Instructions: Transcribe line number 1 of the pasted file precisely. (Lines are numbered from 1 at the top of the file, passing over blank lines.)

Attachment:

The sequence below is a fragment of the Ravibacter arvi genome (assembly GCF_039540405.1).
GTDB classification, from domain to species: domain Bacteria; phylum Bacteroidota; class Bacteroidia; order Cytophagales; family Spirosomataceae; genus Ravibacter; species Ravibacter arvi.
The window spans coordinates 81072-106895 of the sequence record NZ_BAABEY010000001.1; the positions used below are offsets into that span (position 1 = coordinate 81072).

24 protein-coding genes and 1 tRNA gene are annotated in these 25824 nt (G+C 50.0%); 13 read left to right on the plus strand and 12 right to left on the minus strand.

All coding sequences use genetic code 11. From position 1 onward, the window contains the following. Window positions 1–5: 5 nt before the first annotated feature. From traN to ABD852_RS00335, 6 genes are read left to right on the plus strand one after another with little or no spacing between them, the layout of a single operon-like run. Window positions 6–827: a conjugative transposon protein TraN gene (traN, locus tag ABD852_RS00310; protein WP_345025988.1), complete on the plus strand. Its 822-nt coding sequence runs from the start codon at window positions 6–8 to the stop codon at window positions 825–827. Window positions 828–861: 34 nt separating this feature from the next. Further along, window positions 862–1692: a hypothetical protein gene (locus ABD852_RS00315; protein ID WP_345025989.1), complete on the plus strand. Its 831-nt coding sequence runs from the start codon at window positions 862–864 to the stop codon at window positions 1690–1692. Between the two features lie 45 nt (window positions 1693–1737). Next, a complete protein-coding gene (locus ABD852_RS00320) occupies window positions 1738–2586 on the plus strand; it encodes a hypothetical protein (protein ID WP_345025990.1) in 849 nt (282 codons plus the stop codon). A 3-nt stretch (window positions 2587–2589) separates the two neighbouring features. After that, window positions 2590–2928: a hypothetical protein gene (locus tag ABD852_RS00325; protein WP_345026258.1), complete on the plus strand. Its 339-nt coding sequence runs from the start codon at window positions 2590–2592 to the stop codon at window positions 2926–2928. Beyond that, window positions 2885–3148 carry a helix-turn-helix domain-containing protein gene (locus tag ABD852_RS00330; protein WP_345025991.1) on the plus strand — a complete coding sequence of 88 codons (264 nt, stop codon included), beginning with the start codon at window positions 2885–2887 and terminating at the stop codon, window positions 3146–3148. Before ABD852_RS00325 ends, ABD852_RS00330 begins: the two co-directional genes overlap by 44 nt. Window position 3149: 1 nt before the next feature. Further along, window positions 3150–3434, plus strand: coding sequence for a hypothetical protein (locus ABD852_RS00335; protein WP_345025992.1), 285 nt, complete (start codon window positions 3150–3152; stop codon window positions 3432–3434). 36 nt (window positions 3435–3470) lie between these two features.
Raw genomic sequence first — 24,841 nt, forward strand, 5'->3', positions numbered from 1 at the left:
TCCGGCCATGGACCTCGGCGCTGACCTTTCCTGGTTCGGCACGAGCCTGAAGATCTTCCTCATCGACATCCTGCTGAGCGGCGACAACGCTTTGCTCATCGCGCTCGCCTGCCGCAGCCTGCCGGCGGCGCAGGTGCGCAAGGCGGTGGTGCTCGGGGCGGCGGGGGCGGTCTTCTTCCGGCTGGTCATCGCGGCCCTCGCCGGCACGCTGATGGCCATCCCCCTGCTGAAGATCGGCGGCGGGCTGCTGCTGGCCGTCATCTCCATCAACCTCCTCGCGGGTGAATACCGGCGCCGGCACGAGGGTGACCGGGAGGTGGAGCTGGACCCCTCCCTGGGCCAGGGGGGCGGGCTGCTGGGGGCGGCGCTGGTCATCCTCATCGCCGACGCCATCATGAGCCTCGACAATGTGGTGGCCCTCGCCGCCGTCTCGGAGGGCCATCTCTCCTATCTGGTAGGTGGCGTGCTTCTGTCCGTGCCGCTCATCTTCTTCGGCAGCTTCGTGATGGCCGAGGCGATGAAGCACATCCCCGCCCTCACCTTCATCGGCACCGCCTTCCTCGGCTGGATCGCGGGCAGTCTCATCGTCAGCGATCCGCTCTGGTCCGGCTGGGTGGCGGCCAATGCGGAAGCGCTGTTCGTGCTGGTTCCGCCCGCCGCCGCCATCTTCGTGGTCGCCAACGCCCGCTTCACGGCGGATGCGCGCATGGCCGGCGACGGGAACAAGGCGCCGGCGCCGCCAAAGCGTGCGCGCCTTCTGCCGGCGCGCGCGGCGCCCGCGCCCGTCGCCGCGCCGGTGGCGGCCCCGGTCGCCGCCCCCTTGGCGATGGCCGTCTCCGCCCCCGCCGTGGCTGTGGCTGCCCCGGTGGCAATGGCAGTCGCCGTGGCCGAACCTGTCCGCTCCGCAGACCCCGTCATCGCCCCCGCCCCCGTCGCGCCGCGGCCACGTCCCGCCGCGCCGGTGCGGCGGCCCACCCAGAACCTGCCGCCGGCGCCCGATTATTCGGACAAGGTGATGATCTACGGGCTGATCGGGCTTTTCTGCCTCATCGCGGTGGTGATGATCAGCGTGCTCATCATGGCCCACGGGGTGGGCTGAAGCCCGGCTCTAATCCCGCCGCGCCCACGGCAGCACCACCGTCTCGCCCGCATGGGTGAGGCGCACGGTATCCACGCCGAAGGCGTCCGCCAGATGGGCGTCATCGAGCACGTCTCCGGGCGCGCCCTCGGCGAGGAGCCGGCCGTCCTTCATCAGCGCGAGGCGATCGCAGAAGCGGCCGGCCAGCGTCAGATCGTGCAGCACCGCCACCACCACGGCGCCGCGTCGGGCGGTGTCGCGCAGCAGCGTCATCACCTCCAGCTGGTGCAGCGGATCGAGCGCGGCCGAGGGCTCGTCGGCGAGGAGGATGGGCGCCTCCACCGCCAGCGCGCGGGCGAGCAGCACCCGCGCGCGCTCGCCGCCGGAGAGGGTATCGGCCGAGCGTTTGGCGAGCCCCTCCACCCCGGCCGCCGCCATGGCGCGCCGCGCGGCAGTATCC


The sequence below is a fragment of the Ravibacter arvi genome (assembly GCF_039540405.1).